So, building content mobile-first is easier if your core website template is responsive, but it’s not a case of just publishing the same content you would have published previously in a different template.

Don’t be fooled by your website analytics

There’s another common objection to this story: “but mobile is only 10-20% of my traffic, and even less of my revenue, why would I design anything for mobile users first?”

We can partially address this in showing the common difference in traffic breakdown between creative content and the rest of the website, but some webmasters are still seeing relatively low mobile traffic even for their more creative work.

This is where we do want to invoke the chicken and egg – we believe that in the majority of cases, those website owners are missing out on potential visitors because of their poor mobile experience.

The short version of the argument is: people who may share your content are disproportionately likely to encounter it on mobile

Much of the actual sharing will happen on mobile

Source: ActiveMedia

When something is shared via a mobile channel (email, Facebook) it is disproportionately likely to be received on mobile as well. This loop accelerates when it works well and decelerates when the content performs poorly on mobile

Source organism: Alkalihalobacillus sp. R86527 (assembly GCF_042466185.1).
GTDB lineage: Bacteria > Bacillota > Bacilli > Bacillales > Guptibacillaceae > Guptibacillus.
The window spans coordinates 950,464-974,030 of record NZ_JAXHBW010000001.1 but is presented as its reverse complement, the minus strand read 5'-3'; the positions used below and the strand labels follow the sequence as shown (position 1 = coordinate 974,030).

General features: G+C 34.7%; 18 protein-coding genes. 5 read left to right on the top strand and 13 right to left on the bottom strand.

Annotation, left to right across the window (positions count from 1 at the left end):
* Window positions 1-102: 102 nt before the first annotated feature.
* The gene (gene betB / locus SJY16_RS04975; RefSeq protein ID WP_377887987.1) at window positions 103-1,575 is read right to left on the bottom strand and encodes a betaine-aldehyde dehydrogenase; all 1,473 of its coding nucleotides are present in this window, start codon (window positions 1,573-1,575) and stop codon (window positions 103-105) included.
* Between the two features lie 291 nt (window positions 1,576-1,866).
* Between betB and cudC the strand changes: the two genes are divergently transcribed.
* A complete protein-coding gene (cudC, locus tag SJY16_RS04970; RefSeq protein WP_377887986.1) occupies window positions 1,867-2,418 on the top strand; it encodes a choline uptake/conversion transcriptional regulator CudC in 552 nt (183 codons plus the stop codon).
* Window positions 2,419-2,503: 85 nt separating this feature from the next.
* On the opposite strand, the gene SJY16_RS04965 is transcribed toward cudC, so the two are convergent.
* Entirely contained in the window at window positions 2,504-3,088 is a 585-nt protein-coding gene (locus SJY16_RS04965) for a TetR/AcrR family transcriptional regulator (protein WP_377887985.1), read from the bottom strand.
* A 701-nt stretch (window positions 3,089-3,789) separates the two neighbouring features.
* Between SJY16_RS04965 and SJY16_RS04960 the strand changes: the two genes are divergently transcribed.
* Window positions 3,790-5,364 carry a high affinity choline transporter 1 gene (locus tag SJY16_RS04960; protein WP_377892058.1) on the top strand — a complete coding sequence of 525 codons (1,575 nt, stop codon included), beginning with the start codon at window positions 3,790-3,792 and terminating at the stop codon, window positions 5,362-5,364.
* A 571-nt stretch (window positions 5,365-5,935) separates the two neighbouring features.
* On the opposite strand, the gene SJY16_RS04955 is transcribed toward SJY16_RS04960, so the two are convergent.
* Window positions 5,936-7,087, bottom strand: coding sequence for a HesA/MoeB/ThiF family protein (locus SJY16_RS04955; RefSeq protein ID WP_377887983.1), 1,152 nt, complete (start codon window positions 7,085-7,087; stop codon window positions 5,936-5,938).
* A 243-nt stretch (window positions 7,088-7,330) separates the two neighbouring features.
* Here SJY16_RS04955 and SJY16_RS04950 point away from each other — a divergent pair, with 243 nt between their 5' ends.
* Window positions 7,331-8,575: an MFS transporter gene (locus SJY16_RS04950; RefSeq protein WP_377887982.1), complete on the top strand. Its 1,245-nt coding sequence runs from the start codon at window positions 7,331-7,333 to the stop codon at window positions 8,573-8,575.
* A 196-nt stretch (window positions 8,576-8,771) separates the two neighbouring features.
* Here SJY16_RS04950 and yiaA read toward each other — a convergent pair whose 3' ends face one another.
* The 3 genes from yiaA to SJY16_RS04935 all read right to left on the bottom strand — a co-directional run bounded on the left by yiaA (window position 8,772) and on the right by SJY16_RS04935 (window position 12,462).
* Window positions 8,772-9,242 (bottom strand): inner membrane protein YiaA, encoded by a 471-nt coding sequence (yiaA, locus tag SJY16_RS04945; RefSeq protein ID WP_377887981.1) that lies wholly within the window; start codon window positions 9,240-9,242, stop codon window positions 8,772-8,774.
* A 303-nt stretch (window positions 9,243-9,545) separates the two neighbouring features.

What happens to viral loops when website content works poorly on mobile

Imagine a simplified viral loop where, on average: For every 10 people who see the piece, 2 share it. Each share reaches 30 more people. 20% of these click through. This means 12 new people see it. Because 12 is greater than 10 (which we started with) this means the viral coefficient, k is greater than one (1.2 in this case) – this is key to anything spreading virally.

Now, let’s look at what happens to the same simplified loop when a piece of non-mobile-friendly content is shared on a platform like Facebook where (let’s say, conservatively) 50% of users are on mobile:

10 people see it and 2 still share it – but this time they share it on Facebook. Each share reaches 30 more people. 20% of these click through. 50% of these get a poor experience and navigate away without considering it. This means 6 new people really see it. This time, 6 is less than 10 (which we started with) meaning that k < 1 and the piece will not spread virally.

The upshot of this simplified example is that a lack of mobile-friendliness coupled with the mobile-centricity of key networks can cause an otherwise great piece of content to fail to go viral.

This means: The risk is not losing 10-20% of visitors (based on your site’s average mobile usage). Nor even losing 50% of visitors (based on Facebook/email usage). You could be losing 90+% of potential visitors by breaking the viral loop

How do you make creative content mobile first?

Source: Iterable

How to make creative content is a big topic – too big for this post – but it is something we think and talk about a lot at Distilled.

Much of the framework is built around the made to stick idea of telling simple, unexpected, credible, concrete, suitable stories

In other words, right at the conception phase, you should be asking yourself if this story is suitable for telling in the medium and via the channels you are planning. Of course, to implement this in the real world takes a myriad of skills and activities across design, development, and QA but that’ll have to be the topic of another post.